social media tone

Finding the Tone for Your Social Media

Rosie and I met with a long-time client yesterday to discuss some fourth quarter promotion options. Her company,  she told us with some concern, wanted to make sure that all their social media was very natural.

We’re all for natural. And we certainly get why a company would worry that outsourcing social media management could lead to unnatural results. We feel confident about that because we have a process that involves getting to know the client and then having human beings do the social media, just as you would in your own office.

But any company that is being strategic about their social media involvements should think about the tone of their tweets, posts, and pins. “Natural” for one company won’t be the same as “natural” for another.

We met once with a fluid dynamics lab that clearly had a mental image of social media that centered on Facebook posts like, “OMG such cute shoes at the mall today!” They couldn’t get how social media could help them. This is not the only approach to social media, however. Consider these possibilities:

  • Bouncy fun This is the tone most familiar to people who know social media primarily from their kids’ Facebook accounts. It can be quite effective for companies pitching things like fashion, social events, and products directed specifically toward women. Facebook and Pinterest are good places to take this tone.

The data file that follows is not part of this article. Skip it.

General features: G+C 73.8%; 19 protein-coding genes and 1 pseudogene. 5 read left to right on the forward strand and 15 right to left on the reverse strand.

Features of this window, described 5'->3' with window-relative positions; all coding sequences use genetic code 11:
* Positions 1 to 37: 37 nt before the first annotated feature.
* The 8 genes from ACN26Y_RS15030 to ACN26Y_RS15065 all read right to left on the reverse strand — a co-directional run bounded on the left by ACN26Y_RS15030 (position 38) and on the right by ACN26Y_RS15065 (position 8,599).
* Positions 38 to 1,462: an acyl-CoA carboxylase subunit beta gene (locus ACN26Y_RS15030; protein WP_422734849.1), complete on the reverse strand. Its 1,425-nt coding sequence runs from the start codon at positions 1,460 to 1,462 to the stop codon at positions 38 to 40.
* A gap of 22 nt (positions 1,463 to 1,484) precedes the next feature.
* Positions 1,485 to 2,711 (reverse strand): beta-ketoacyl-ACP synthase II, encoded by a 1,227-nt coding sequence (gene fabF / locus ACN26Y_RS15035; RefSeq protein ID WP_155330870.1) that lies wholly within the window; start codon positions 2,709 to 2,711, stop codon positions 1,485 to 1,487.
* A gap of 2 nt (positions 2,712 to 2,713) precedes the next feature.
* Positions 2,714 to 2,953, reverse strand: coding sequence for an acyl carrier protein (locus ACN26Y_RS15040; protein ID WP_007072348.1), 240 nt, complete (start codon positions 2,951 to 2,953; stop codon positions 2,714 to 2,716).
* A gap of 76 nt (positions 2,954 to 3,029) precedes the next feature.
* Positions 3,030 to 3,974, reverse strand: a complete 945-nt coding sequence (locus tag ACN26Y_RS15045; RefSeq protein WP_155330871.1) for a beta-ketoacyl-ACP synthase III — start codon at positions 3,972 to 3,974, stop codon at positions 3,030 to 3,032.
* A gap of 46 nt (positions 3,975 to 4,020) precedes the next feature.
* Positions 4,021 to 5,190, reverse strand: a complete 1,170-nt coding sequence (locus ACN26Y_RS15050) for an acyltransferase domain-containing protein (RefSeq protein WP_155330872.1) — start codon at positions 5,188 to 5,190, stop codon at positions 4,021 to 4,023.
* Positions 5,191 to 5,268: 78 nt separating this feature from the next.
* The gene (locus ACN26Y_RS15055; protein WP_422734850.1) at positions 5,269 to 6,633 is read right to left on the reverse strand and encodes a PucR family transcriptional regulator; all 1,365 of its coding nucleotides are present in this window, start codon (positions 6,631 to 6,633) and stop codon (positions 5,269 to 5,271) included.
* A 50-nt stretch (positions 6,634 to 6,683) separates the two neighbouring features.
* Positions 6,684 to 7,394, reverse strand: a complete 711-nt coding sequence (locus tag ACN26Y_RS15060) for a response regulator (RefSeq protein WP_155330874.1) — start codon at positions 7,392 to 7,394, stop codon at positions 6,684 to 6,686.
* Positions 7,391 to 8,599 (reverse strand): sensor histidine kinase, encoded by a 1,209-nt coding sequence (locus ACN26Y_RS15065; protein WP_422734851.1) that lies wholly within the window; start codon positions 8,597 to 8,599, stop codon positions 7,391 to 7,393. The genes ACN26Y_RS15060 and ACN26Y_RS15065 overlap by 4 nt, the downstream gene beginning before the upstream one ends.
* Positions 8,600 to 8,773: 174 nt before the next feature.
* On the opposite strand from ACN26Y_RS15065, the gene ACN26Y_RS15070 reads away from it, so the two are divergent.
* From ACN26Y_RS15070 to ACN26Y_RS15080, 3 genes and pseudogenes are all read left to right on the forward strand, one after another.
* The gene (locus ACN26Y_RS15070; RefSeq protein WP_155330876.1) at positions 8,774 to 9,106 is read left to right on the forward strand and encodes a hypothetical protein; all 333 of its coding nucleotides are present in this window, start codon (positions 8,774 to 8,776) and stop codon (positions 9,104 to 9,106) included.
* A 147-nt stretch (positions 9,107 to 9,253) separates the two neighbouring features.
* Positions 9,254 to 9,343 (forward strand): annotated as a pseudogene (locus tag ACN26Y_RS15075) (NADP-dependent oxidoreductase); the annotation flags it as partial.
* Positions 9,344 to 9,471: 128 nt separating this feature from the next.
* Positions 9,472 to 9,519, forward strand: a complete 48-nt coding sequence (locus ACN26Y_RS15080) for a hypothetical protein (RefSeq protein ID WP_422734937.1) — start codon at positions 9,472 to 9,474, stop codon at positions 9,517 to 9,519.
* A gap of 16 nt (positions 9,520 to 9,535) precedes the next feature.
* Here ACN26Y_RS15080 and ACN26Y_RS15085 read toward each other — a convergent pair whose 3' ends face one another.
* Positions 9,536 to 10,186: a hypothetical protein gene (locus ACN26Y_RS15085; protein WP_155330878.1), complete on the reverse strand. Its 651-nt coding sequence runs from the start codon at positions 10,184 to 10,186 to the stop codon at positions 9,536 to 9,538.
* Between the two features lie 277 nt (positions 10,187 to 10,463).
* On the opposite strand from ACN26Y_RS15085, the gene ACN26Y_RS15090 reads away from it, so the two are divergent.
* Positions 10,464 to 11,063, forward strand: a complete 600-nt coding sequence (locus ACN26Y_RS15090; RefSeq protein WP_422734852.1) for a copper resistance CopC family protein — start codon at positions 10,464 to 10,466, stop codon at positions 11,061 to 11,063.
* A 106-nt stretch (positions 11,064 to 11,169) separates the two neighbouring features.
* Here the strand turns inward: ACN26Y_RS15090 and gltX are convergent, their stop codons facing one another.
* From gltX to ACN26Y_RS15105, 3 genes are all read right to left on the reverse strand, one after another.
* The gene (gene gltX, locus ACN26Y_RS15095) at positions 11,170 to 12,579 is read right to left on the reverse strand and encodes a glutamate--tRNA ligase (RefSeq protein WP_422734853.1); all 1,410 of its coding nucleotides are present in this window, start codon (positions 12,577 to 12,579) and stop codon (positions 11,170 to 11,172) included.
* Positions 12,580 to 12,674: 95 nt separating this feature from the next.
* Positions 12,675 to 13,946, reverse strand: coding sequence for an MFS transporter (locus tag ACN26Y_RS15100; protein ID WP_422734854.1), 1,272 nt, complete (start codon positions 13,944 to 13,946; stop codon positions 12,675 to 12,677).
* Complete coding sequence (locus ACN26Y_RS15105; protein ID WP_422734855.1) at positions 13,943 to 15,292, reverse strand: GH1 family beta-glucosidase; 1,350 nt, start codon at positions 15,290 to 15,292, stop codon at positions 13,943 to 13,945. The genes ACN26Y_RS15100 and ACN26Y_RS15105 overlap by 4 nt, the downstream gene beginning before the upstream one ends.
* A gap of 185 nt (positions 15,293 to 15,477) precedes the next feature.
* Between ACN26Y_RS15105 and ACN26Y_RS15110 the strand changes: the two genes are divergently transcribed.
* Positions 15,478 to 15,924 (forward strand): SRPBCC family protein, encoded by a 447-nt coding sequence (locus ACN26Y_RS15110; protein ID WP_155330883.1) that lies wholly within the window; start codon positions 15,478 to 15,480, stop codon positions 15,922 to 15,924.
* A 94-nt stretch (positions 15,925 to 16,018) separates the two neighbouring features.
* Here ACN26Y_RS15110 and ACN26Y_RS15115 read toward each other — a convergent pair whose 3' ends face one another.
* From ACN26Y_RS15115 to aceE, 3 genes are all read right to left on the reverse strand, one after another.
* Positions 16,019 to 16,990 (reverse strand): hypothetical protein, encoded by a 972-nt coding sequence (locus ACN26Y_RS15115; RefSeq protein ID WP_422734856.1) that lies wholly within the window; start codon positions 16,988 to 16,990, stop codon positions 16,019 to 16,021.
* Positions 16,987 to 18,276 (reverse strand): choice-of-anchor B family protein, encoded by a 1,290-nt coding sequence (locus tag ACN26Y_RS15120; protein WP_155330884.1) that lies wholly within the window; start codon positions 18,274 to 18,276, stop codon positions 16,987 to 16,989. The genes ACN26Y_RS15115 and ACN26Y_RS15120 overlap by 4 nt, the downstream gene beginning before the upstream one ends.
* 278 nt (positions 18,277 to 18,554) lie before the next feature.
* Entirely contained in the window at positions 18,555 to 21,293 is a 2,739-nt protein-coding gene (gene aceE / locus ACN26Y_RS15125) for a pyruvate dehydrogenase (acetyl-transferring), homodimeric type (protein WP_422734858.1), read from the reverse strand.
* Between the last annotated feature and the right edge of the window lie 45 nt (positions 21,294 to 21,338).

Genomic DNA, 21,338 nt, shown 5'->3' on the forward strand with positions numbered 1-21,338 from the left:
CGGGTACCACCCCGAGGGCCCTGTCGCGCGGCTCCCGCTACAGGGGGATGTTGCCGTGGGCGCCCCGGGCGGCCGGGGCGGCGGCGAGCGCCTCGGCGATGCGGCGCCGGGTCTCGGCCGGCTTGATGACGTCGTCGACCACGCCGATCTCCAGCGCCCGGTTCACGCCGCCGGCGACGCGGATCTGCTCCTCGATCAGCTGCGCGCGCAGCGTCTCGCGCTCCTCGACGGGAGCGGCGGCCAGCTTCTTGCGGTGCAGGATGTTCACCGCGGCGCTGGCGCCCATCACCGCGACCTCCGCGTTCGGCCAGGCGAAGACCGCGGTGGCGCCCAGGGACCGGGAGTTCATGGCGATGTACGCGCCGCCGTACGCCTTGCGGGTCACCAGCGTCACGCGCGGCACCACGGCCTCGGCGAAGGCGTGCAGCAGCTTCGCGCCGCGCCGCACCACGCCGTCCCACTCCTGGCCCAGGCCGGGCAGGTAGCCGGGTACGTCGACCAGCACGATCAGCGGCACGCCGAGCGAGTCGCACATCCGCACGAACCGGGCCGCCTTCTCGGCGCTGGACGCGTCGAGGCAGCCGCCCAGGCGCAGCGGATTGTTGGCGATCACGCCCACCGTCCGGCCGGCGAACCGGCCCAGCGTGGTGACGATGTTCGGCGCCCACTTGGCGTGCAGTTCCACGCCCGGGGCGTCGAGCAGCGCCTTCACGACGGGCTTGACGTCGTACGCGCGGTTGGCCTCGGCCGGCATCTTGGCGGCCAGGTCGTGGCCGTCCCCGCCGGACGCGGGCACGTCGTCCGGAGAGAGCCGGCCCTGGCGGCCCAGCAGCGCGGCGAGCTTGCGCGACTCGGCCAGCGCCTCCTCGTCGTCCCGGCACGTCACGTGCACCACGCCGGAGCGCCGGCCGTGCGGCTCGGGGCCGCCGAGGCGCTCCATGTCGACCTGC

• Thought leadership For companies looking to establish authority in their field, this is the tone that will bring the best results. Content curation and thoughtful responses to others in the same space are the hallmarks. Twitter, G+, and LinkedIn are natural platforms, but you can do this in any social media space that works for your product.
  • Helpful support There are fields in which giving tips and answering questions provide a high level of trust and authority. While people in legal, medical, and educational industries have to be careful about giving advice, they can certainly provide plenty of information. Companies in other industries can give advice freely and directly, responding to tweets about DIY woes or Facebook moans about ruined recipes.
  • Personal disclosure Musicians, business coaches, and any company that’s based on a personality can develop plenty of influence by speaking very personally to fans and customers. Companies with corporate social media presence can support that presence with brand ambassadors who write very personally to fans.

The tone you take doesn’t always depend on your industry. Real estate, for example, could take any of those tones:

  • “I just listed the most gorgeous house in Bella Vista! Click through for drool-worthy pix!”
  • “Home builders’ confidence soars — highest in six years. Details at our blog.”
  • “Selling your home? Put away most personal possessions before showing the house.”
  • “Closing on my 40th house this year, then taking the afternoon off to celebrate. I’d love to work with your home next!”

Your decision about the best tone for your social media should depend on your product or service, your goals, and your target market. It’s worth making the decision before you start.







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